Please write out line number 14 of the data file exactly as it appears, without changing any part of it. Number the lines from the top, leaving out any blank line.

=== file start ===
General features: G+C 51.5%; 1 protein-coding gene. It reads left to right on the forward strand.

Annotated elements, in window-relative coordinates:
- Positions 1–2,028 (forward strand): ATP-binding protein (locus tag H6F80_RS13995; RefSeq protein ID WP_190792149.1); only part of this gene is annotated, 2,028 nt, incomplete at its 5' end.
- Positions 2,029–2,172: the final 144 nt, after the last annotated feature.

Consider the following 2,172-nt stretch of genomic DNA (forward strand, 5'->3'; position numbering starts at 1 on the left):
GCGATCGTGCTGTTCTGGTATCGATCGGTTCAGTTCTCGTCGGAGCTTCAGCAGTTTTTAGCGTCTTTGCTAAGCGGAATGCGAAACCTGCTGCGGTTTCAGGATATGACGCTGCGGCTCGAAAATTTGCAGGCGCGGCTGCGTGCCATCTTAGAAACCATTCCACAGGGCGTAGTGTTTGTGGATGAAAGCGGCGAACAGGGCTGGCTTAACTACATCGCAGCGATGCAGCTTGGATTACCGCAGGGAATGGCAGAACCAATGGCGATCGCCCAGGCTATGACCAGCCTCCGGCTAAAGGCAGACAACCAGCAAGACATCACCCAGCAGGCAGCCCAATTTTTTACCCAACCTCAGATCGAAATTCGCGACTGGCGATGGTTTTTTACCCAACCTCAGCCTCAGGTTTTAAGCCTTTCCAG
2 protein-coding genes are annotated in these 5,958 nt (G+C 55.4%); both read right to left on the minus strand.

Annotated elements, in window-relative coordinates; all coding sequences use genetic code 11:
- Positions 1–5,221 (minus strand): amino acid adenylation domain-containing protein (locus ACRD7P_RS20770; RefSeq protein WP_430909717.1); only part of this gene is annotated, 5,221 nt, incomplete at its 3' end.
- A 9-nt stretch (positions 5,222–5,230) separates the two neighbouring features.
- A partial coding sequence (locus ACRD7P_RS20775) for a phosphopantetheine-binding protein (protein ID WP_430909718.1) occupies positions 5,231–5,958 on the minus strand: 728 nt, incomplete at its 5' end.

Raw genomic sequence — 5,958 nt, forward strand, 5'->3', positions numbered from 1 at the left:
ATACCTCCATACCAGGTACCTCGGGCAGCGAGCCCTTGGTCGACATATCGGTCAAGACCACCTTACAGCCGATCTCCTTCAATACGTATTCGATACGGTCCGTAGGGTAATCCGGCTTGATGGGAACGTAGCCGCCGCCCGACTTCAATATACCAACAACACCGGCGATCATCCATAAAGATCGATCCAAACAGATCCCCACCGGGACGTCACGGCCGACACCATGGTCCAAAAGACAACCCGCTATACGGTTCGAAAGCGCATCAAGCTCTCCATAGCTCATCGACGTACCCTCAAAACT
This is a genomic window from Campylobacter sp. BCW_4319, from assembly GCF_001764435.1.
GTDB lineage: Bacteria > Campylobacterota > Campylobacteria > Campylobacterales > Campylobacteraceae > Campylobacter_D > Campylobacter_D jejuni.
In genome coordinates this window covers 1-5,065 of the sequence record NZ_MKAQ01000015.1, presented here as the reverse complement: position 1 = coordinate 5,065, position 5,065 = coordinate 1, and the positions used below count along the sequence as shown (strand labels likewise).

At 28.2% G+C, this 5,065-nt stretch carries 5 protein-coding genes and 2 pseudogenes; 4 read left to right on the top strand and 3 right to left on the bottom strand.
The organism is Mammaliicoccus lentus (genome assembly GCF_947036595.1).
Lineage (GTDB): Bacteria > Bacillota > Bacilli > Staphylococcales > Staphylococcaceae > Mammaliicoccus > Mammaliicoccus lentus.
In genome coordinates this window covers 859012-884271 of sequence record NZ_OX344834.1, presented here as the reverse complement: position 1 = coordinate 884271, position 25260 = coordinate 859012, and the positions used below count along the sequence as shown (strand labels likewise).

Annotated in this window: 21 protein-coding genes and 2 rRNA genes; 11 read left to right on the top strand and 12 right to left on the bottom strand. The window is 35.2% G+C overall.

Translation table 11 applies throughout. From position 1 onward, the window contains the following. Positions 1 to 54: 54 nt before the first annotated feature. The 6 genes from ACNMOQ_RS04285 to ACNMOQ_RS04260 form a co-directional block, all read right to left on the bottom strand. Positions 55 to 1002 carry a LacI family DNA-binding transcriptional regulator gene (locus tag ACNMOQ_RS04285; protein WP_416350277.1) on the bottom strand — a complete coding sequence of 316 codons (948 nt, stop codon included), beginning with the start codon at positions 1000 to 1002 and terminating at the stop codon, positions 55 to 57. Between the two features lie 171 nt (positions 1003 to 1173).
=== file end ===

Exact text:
This is a genomic window from Campylobacter sp. BCW_4319, from assembly GCF_001764435.1.